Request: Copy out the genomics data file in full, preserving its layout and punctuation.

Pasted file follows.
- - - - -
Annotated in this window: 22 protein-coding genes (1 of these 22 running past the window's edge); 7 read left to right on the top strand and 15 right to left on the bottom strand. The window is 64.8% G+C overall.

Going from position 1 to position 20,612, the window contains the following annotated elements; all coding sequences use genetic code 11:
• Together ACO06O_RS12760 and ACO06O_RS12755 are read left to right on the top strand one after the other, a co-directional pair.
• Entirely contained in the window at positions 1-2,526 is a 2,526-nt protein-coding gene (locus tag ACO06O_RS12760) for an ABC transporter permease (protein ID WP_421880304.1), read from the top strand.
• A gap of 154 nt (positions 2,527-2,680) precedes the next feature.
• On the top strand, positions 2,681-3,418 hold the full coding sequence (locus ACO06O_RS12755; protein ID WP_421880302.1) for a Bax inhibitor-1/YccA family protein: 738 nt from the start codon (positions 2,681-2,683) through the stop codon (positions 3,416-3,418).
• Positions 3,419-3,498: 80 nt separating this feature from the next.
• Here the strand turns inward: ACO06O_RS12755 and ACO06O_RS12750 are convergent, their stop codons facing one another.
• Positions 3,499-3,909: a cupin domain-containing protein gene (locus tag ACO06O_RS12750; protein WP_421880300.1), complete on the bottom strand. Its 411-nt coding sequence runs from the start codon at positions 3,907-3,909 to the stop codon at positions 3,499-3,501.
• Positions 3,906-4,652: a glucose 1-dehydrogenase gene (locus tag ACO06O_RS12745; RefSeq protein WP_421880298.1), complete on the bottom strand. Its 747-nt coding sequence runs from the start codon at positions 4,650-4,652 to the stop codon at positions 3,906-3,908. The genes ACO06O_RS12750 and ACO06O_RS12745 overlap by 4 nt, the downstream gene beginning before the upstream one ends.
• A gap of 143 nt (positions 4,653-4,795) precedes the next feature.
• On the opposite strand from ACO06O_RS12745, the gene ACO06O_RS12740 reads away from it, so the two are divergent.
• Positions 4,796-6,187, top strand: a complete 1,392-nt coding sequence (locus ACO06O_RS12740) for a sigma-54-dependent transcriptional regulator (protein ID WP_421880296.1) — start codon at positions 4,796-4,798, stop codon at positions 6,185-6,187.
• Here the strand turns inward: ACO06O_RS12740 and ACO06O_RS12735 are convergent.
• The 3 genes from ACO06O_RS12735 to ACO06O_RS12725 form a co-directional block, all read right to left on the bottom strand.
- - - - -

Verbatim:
Annotated in this window: 22 protein-coding genes (1 of these 22 running past the window's edge); 7 read left to right on the top strand and 15 right to left on the bottom strand. The window is 64.8% G+C overall.

Going from position 1 to position 20,612, the window contains the following annotated elements; all coding sequences use genetic code 11:
• Together ACO06O_RS12760 and ACO06O_RS12755 are read left to right on the top strand one after the other, a co-directional pair.
• Entirely contained in the window at positions 1-2,526 is a 2,526-nt protein-coding gene (locus tag ACO06O_RS12760) for an ABC transporter permease (protein ID WP_421880304.1), read from the top strand.
• A gap of 154 nt (positions 2,527-2,680) precedes the next feature.
• On the top strand, positions 2,681-3,418 hold the full coding sequence (locus ACO06O_RS12755; protein ID WP_421880302.1) for a Bax inhibitor-1/YccA family protein: 738 nt from the start codon (positions 2,681-2,683) through the stop codon (positions 3,416-3,418).
• Positions 3,419-3,498: 80 nt separating this feature from the next.
• Here the strand turns inward: ACO06O_RS12755 and ACO06O_RS12750 are convergent, their stop codons facing one another.
• Positions 3,499-3,909: a cupin domain-containing protein gene (locus tag ACO06O_RS12750; protein WP_421880300.1), complete on the bottom strand. Its 411-nt coding sequence runs from the start codon at positions 3,907-3,909 to the stop codon at positions 3,499-3,501.
• Positions 3,906-4,652: a glucose 1-dehydrogenase gene (locus tag ACO06O_RS12745; RefSeq protein WP_421880298.1), complete on the bottom strand. Its 747-nt coding sequence runs from the start codon at positions 4,650-4,652 to the stop codon at positions 3,906-3,908. The genes ACO06O_RS12750 and ACO06O_RS12745 overlap by 4 nt, the downstream gene beginning before the upstream one ends.
• A gap of 143 nt (positions 4,653-4,795) precedes the next feature.
• On the opposite strand from ACO06O_RS12745, the gene ACO06O_RS12740 reads away from it, so the two are divergent.
• Positions 4,796-6,187, top strand: a complete 1,392-nt coding sequence (locus ACO06O_RS12740) for a sigma-54-dependent transcriptional regulator (protein ID WP_421880296.1) — start codon at positions 4,796-4,798, stop codon at positions 6,185-6,187.
• Here the strand turns inward: ACO06O_RS12740 and ACO06O_RS12735 are convergent.
• The 3 genes from ACO06O_RS12735 to ACO06O_RS12725 form a co-directional block, all read right to left on the bottom strand.